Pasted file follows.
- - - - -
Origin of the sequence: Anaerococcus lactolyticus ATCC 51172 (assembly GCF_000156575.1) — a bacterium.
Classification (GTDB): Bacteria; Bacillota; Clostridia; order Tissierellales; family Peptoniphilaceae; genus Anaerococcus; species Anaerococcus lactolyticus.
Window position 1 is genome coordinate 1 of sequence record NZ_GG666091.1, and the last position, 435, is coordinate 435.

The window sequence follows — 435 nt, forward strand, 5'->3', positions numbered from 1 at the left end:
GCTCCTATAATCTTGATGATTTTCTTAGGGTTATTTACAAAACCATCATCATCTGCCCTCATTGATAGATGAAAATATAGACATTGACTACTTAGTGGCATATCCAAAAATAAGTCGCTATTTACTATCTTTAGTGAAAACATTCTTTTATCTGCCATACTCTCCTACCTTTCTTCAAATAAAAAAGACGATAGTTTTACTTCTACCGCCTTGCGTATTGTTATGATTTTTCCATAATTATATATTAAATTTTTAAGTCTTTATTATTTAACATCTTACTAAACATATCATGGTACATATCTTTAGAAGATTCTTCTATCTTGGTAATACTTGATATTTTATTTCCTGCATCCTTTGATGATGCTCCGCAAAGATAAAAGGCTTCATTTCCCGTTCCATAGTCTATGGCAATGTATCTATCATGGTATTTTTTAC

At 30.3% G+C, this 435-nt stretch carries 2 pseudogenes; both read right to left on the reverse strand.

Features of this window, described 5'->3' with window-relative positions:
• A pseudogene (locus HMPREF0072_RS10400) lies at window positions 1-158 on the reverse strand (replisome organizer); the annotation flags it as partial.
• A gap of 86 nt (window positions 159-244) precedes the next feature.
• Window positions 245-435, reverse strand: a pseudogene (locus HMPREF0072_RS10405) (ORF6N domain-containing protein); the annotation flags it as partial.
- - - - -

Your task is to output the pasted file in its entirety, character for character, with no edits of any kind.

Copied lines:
Origin of the sequence: Anaerococcus lactolyticus ATCC 51172 (assembly GCF_000156575.1) — a bacterium.
Classification (GTDB): Bacteria; Bacillota; Clostridia; order Tissierellales; family Peptoniphilaceae; genus Anaerococcus; species Anaerococcus lactolyticus.
Window position 1 is genome coordinate 1 of sequence record NZ_GG666091.1, and the last position, 435, is coordinate 435.

The window sequence follows — 435 nt, forward strand, 5'->3', positions numbered from 1 at the left end:
GCTCCTATAATCTTGATGATTTTCTTAGGGTTATTTACAAAACCATCATCATCTGCCCTCATTGATAGATGAAAATATAGACATTGACTACTTAGTGGCATATCCAAAAATAAGTCGCTATTTACTATCTTTAGTGAAAACATTCTTTTATCTGCCATACTCTCCTACCTTTCTTCAAATAAAAAAGACGATAGTTTTACTTCTACCGCCTTGCGTATTGTTATGATTTTTCCATAATTATATATTAAATTTTTAAGTCTTTATTATTTAACATCTTACTAAACATATCATGGTACATATCTTTAGAAGATTCTTCTATCTTGGTAATACTTGATATTTTATTTCCTGCATCCTTTGATGATGCTCCGCAAAGATAAAAGGCTTCATTTCCCGTTCCATAGTCTATGGCAATGTATCTATCATGGTATTTTTTAC

At 30.3% G+C, this 435-nt stretch carries 2 pseudogenes; both read right to left on the reverse strand.

Features of this window, described 5'->3' with window-relative positions:
• A pseudogene (locus HMPREF0072_RS10400) lies at window positions 1-158 on the reverse strand (replisome organizer); the annotation flags it as partial.
• A gap of 86 nt (window positions 159-244) precedes the next feature.
• Window positions 245-435, reverse strand: a pseudogene (locus HMPREF0072_RS10405) (ORF6N domain-containing protein); the annotation flags it as partial.